Remember the Limbo song that asks "how low can you go?" Prediction you can take to the bank: by 2012 we're going to find out.
WSJ, REVIEW & OUTLOOK, JANUARY 29, 2010
Alito wins the oral, and factual, argument.
In the case of Barack Obama v. Supreme Court of the United States, that was some oral argument on Wednesday night. With the Justices arrayed a few feet in front of him in the House chamber, President Obama blistered their recent decision defending free political speech for corporations and unions. As Democrats in Congress and Cabinet members rose and applauded around them, the Justices sat stern-faced, save for Samuel Alito, who was seen shaking his head and mouthing the words "Not true."
Bravo, Justice Alito.
We're not among those who think the Supreme Court is above criticism. Especially in recent decades as the judiciary has become more political, and has encroached on the powers of Congress and the executive, politicians in the other branches have an obligation to defend their powers. Mr. Obama may have exhibited bad manners in sandbagging the Justices without warning on national TV, but he has every right to disagree with their rulings.
But could a graduate of Harvard Law School at least get his facts right? "Last week, the Supreme Court reversed a century of law to open the floodgates for special interests, including foreign corporations, to spend without limit in our elections," Mr. Obama averred. "Well, I don't think American elections should be bankrolled by America's most powerful interests, or worse, by foreign entities."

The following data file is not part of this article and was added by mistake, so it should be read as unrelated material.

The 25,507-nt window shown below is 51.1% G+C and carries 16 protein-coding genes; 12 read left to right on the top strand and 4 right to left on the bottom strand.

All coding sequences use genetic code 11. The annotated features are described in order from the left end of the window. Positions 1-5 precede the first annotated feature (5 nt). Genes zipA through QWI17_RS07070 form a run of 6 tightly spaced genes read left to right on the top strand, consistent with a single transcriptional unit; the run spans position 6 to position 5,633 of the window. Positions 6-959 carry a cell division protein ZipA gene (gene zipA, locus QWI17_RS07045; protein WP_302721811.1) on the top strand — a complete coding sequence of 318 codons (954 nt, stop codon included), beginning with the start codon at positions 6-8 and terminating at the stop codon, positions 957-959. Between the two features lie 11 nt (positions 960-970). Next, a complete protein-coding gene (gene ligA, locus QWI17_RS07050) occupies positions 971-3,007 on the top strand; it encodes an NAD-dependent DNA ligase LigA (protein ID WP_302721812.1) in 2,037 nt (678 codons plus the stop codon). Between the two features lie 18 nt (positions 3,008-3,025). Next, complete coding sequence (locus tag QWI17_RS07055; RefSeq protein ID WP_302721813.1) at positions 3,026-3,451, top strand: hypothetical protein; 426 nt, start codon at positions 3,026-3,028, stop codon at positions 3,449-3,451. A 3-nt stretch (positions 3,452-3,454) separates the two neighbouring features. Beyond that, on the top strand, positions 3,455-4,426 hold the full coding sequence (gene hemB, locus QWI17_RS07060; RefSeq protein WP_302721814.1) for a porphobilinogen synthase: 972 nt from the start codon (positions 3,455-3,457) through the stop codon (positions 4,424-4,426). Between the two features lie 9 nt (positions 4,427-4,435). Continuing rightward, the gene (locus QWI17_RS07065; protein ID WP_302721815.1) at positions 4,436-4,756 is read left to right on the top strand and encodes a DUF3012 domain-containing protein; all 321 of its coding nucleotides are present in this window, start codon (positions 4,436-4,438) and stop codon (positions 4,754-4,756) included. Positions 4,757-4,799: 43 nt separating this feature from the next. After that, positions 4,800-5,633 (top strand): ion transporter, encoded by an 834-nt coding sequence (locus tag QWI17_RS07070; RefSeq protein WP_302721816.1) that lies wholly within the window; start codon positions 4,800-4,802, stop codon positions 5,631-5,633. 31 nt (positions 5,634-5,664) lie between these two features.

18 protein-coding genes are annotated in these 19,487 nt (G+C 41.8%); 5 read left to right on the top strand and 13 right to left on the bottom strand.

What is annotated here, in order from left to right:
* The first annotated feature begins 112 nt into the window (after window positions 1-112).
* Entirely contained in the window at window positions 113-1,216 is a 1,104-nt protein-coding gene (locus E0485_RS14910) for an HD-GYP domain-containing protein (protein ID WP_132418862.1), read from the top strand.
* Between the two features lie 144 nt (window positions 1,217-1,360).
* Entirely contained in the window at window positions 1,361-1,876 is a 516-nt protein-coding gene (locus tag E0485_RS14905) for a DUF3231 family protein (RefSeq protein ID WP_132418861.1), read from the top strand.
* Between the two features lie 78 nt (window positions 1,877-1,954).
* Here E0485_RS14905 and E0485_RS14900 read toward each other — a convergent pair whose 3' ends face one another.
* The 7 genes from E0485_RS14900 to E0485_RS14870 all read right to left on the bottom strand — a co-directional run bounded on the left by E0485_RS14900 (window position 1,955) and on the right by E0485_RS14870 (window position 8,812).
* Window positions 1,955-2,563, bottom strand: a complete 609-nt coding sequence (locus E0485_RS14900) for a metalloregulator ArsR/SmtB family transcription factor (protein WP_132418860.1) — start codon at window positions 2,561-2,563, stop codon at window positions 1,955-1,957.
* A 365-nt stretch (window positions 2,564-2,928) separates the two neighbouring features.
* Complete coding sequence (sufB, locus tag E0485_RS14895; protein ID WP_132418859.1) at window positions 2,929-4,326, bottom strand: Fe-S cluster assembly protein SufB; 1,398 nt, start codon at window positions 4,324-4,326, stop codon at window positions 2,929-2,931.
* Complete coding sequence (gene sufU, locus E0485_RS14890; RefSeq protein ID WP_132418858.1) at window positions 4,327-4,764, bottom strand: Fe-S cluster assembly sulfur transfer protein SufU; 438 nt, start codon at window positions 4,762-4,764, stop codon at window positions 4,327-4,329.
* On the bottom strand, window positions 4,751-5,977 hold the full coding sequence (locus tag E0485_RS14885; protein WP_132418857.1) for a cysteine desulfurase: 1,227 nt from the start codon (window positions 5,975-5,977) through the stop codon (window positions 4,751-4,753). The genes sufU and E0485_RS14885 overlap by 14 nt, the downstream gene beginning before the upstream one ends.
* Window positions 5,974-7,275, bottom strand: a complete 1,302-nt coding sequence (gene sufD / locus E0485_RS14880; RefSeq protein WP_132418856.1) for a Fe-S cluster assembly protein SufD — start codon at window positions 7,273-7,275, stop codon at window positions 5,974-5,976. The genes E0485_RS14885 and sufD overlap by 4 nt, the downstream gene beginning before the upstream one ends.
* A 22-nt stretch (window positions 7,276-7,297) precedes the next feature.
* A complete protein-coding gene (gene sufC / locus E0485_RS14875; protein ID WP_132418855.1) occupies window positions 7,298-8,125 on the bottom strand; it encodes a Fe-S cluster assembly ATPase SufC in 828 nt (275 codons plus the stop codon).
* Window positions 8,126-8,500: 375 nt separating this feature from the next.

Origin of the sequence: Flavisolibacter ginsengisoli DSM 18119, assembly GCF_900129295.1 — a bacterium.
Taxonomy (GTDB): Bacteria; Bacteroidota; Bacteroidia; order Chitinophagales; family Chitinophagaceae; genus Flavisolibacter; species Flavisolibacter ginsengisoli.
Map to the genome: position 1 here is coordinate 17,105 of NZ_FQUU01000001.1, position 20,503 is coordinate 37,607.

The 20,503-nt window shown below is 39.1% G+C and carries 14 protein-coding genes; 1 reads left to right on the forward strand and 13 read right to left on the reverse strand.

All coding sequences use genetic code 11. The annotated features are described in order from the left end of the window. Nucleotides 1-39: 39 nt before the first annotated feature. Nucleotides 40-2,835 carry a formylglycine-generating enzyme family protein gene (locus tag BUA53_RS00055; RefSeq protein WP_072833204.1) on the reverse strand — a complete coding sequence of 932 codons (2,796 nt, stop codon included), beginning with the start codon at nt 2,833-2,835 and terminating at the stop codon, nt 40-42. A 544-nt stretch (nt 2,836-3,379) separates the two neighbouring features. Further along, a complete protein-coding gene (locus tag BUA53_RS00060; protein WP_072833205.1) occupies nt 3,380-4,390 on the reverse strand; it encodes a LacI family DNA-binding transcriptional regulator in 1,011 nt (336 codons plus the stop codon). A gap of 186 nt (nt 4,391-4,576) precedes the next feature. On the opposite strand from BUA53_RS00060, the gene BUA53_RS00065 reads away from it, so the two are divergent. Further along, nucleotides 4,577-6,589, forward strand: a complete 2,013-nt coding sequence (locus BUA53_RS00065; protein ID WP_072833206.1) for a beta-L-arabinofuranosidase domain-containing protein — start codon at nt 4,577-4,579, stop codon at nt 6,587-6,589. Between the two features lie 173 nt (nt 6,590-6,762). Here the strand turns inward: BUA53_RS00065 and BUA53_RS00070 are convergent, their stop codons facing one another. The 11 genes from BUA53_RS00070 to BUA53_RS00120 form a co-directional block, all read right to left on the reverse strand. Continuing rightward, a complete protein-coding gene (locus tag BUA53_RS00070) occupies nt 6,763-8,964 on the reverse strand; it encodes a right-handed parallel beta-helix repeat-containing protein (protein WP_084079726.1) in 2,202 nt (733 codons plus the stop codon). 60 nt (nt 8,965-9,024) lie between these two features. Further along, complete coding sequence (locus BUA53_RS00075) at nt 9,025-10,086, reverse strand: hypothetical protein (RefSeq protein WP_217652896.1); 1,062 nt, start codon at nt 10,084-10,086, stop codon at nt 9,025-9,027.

Let's unpack the falsehoods. The Court didn't reverse "a century of law," but merely two more recent precedents, one from 1990 and part of another from 2003. Austin v. Michigan Chamber of Commerce in 1990 had set the Court in a markedly new direction in limiting independent corporate campaign expenditures. This is the outlier case that needed to be overturned.
Mr. Obama is also a sudden convert to stare decisis. Does he now believe that all Court precedents of a certain duration are sacrosanct, such as Plessy v. Ferguson (separate but equal, 1896), which was overturned by Brown v. Board (1954)? Or Bowers v. Hardwick (a ban on sodomy, 1986), which was overturned by Lawrence v. Texas (2003)?
The President's claim about "foreign entities" bankrolling U.S. political campaigns is also false, since the Court did not overrule laws limiting such contributions. His use of "foreign" was a conscious attempt to inflame public and Congressional opinion against the Court. Coming from a President who fancies himself a citizen of the world, and who has gone so far as foreswear American exceptionalism, this leap into talk-show nativism is certainly illuminating. What will they think of that one in the cafes of Berlin?
Desperate Presidents do desperate things, and Mr. Obama's riff against the Supremes reveals a President who — let us try to follow Mr. Obama's admonition about changing the "tone" of our politics — lacks grace under pressure.
Was it just my imagination or did the President appear angry and upset during the State of the Union? As if he wanted to use a cattle-prod on the American citizenry to help them understand? That what he's trying to do is good for them... and that he knows best?
Problem is -- the American form of government is not well-suited for a Chavez wannabe.
Linked by: Michelle Malkin. Thanks!